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What Role Does the Method of Governance in the Republic Assume in an Analysis of the Viability of Plato’s Political Constructs? How Does This Relate to a Discussion of the Republic as a Utopian Political Ideal?

  • Date Submitted: 11/26/2012 10:33 PM
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What role does the method of governance in The Republic assume in an analysis of the viability of Plato’s political constructs? How does this relate to a discussion of The Republic as a utopian political ideal?

Plato’s The Republic is one of the most influential philosophical, political and literary texts in the history of Western thought. The Republic’s system of governance is of considerable moment to an appreciation of the relationship between Plato’s political philosophy and practical political activity. In the system of governance Plato envisages as the most effective and beneficial for a particular population, an elite ruling minority controls and manages a (seemingly) docile majority. The socio-political implications of this particular system of governance have been interpreted and evaluated in numerous ways over time.[1] Whether or not this system of governance should be interpreted as a utopian political ideal is one of The Republic’s most contested features and contributes significantly to its relationship with practical, viable politics. Accordingly, these particular aspects of The Republic’s political constructs remain relevant to contemporary political discussions.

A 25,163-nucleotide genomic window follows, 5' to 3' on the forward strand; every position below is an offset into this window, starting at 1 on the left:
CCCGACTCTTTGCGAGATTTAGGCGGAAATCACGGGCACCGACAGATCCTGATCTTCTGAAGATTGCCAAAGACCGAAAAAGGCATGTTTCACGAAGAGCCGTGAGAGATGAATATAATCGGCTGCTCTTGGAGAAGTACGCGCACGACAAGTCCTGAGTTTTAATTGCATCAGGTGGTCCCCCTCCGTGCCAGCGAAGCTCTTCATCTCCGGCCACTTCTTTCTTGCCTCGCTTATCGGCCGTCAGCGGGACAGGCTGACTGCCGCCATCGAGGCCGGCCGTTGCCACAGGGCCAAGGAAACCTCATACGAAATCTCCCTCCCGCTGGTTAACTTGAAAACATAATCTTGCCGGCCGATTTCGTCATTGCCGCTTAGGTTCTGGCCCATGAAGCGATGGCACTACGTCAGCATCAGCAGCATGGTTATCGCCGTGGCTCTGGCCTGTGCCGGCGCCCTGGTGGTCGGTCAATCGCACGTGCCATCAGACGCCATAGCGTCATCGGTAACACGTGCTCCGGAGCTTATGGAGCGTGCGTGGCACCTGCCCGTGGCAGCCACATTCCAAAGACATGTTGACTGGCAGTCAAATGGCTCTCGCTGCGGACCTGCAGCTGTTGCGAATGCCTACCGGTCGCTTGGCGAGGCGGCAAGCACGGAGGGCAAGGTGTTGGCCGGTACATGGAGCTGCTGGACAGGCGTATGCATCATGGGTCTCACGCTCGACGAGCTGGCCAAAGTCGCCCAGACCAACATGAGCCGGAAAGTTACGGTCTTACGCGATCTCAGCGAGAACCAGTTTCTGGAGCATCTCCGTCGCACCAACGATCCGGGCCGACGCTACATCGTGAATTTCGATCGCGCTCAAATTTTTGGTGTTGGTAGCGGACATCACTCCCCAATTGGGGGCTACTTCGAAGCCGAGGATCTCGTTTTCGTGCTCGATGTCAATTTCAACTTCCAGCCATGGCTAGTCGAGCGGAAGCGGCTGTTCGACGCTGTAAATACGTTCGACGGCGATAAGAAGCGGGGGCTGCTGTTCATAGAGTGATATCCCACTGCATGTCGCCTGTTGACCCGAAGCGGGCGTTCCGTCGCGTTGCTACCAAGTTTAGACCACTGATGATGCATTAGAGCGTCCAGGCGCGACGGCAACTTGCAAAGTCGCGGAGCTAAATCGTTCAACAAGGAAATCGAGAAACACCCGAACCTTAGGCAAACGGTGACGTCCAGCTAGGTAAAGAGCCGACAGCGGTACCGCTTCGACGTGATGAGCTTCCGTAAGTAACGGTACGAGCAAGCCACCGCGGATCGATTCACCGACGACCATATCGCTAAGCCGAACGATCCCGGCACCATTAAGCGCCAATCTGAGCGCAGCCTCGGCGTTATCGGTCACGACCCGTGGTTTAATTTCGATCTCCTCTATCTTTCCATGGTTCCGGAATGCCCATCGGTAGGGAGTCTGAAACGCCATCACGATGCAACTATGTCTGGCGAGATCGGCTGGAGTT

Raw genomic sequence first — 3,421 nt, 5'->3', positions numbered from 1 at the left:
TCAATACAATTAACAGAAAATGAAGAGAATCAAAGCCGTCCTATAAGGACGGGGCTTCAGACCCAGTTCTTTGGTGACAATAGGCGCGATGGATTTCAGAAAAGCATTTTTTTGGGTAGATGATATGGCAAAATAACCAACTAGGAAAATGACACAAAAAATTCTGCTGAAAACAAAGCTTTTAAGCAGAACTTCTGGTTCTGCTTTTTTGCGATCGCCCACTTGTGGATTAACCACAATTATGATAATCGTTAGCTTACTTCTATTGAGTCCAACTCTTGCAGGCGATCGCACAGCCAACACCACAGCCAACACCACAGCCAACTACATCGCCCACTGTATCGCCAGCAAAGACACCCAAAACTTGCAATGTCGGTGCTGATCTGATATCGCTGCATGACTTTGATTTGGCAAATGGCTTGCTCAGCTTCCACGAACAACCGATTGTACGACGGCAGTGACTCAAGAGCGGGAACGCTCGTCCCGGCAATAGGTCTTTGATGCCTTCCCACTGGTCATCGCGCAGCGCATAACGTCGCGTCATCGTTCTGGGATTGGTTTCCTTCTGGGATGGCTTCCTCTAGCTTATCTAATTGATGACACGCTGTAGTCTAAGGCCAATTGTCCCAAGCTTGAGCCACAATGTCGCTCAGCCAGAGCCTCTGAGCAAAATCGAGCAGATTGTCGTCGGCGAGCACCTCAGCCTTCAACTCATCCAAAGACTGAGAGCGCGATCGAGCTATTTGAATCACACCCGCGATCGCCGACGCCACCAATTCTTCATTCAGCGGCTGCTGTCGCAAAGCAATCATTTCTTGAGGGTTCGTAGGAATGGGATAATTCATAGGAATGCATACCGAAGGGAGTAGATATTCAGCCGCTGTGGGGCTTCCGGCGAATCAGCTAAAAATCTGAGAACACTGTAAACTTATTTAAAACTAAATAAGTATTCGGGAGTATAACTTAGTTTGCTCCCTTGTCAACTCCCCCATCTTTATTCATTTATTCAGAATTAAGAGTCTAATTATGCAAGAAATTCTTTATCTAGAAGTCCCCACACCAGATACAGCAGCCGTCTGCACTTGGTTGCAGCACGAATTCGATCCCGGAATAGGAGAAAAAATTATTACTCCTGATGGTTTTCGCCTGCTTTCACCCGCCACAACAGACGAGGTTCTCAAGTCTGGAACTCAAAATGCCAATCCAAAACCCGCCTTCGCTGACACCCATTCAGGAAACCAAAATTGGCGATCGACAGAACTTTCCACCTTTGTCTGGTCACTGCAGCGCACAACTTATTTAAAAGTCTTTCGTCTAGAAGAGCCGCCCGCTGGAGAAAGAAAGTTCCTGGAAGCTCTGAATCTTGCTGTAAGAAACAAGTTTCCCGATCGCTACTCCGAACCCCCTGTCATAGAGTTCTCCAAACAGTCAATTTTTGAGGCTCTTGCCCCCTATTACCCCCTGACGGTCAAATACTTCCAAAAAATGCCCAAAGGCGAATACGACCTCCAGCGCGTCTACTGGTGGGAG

For Plato, the exclusive rule of philosophers constitutes the best system of governance for a given population. In the famous passage detailing the reasons as to why philosophers must rule in The Republic, Plato says that:

      The society we have described can never grow into a reality or see the light of day, and there will be no end to the troubles of states, or indeed, my dear Glaucon, of humanity itself, till philosophers become kings in this world, or till those we now call kings and rulers really and truly become philosophers, and political power and philosophy thus come into the same hands.[2]

In Plato’s conception of society, only a select few are biologically capable of assuming the offices...


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